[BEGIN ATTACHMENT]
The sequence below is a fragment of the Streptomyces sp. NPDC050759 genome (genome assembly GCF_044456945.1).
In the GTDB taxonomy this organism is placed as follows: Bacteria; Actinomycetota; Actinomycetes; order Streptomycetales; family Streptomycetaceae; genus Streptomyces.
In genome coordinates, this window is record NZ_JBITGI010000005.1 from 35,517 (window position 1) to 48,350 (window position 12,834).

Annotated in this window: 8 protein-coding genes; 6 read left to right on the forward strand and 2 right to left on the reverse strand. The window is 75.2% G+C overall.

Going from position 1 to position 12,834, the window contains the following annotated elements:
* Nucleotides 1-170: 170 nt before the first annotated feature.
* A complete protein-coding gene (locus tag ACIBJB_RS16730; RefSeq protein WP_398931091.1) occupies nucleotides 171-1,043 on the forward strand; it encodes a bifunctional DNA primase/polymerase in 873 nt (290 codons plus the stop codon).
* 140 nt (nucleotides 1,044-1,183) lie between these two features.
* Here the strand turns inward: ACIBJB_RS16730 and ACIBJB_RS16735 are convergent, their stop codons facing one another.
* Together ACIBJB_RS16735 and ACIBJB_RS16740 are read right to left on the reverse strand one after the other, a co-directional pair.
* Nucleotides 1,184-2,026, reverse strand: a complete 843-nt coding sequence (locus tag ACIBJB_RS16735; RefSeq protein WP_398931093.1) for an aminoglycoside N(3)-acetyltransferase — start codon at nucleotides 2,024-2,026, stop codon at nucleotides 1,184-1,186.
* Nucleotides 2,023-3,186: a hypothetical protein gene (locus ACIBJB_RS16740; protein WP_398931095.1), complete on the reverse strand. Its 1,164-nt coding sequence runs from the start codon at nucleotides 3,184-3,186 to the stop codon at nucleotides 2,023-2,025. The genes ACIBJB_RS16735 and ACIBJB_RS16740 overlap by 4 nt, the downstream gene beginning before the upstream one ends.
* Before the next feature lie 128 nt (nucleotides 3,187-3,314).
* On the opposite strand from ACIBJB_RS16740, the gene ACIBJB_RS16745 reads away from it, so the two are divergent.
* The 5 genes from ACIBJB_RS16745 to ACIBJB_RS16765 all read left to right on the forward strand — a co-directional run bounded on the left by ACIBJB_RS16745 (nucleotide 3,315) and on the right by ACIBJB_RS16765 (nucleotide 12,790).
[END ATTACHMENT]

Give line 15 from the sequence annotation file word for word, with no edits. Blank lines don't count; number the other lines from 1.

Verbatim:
* The 5 genes from ACIBJB_RS16745 to ACIBJB_RS16765 all read left to right on the forward strand — a co-directional run bounded on the left by ACIBJB_RS16745 (nucleotide 3,315) and on the right by ACIBJB_RS16765 (nucleotide 12,790).